Being Resourceful About Resources

If you want robust economic development, you need some resources—ideally natural ones. A new book by economist Edward Barbier of the University of Wyoming looks at the history of how nations have dealt with this truism.

Entitled Scarcity and Frontiers: How Economies Have Developed Through Natural Resource Exploitation, Barbier’s book argues that the quest for natural resources has been closely tied to the expansion of frontiers and the evolution of civilizations. It also examines how we might deal with such issues today and set in motion more sustainable development.

Peter Drucker took an interest in natural resources, but by 1959, when he published the Landmarks of Tomorrow, he was already wary of allowing them to dominate economic thinking too heavily. “It was axiomatic to traditional economists (including Marx), and it still taken for granted by most, that available resources determine what can be produced, and conversely that existing products require specific resources,” Drucker wrote.  “This is the characteristic economic expression of the Cartesian world-view. If you have steel there are certain things you can produce; and to produce them you have to have steel.”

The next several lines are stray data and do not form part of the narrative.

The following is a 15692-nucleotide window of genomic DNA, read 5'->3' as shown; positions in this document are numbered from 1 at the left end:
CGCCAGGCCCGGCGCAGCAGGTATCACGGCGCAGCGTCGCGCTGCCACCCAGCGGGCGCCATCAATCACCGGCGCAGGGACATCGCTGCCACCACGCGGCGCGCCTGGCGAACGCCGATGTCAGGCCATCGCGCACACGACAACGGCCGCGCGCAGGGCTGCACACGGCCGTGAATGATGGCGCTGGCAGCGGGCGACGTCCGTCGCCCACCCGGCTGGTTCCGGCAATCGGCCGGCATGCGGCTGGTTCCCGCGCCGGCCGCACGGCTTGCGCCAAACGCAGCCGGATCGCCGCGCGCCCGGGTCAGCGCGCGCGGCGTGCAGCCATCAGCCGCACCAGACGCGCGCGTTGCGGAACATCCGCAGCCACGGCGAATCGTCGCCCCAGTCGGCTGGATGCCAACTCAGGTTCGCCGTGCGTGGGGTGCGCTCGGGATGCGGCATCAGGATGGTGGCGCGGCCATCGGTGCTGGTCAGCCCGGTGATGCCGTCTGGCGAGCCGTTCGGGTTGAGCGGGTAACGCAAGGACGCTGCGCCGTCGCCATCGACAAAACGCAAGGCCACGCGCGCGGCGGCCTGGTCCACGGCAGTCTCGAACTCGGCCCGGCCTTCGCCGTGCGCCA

[EXPAND More]This mindset, however, was changing in the face of innovation. “We can increasingly decide what end products we want and then find the raw materials for them,” Drucker noted. “We can increasingly decide what raw materials we have available and then develop the uses for them. There are, obviously, real limitations. But these are being rolled back steadily.”

By 1968, when he’d released The Age of Discontinuity, Drucker was, if anything, even more confident in the potential of innovation to render former limits obsolete. A revolution in the use of alternative materials was changing the world rapidly. “The ‘materials revolution’ will predictably make countries less and less dependent on natural resources, since the same end use can be satisfied by starting with almost any resource, organic or inorganic,” Drucker predicted. “It will make end users increasingly independent of specific substances. It will make possible an enormous number of new products, new satisfactions and new markets. But it will greatly disturb existing industry structures and challenge traditional industrial organization and existing economic alignments.”

What do you think: Are we becoming less dependent on natural resources today—or more so? [/EXPAND]